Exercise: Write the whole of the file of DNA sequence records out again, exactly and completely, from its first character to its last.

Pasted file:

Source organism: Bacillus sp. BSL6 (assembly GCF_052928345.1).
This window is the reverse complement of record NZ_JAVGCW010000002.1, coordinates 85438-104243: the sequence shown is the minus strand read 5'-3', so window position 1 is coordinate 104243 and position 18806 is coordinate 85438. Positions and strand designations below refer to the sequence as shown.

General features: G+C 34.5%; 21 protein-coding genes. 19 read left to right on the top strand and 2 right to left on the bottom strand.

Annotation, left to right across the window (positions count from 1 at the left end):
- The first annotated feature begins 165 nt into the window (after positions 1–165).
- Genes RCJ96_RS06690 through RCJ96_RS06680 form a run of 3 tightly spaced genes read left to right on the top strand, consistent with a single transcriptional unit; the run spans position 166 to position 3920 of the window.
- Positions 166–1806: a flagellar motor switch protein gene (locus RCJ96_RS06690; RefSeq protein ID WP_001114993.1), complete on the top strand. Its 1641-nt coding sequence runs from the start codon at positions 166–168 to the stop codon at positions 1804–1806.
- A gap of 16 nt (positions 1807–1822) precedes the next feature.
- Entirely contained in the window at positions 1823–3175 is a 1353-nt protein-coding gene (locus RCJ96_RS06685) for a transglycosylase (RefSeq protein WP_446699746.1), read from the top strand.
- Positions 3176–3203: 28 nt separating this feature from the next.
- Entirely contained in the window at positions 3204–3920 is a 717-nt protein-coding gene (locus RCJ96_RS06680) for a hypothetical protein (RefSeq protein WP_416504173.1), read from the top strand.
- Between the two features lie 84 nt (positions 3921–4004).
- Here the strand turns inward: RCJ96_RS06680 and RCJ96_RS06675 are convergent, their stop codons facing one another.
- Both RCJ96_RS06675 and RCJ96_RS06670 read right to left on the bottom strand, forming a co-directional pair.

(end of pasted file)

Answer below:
Source organism: Bacillus sp. BSL6 (assembly GCF_052928345.1).
This window is the reverse complement of record NZ_JAVGCW010000002.1, coordinates 85438-104243: the sequence shown is the minus strand read 5'-3', so window position 1 is coordinate 104243 and position 18806 is coordinate 85438. Positions and strand designations below refer to the sequence as shown.

General features: G+C 34.5%; 21 protein-coding genes. 19 read left to right on the top strand and 2 right to left on the bottom strand.

Annotation, left to right across the window (positions count from 1 at the left end):
- The first annotated feature begins 165 nt into the window (after positions 1–165).
- Genes RCJ96_RS06690 through RCJ96_RS06680 form a run of 3 tightly spaced genes read left to right on the top strand, consistent with a single transcriptional unit; the run spans position 166 to position 3920 of the window.
- Positions 166–1806: a flagellar motor switch protein gene (locus RCJ96_RS06690; RefSeq protein ID WP_001114993.1), complete on the top strand. Its 1641-nt coding sequence runs from the start codon at positions 166–168 to the stop codon at positions 1804–1806.
- A gap of 16 nt (positions 1807–1822) precedes the next feature.
- Entirely contained in the window at positions 1823–3175 is a 1353-nt protein-coding gene (locus RCJ96_RS06685) for a transglycosylase (RefSeq protein WP_446699746.1), read from the top strand.
- Positions 3176–3203: 28 nt separating this feature from the next.
- Entirely contained in the window at positions 3204–3920 is a 717-nt protein-coding gene (locus RCJ96_RS06680) for a hypothetical protein (RefSeq protein WP_416504173.1), read from the top strand.
- Between the two features lie 84 nt (positions 3921–4004).
- Here the strand turns inward: RCJ96_RS06680 and RCJ96_RS06675 are convergent, their stop codons facing one another.
- Both RCJ96_RS06675 and RCJ96_RS06670 read right to left on the bottom strand, forming a co-directional pair.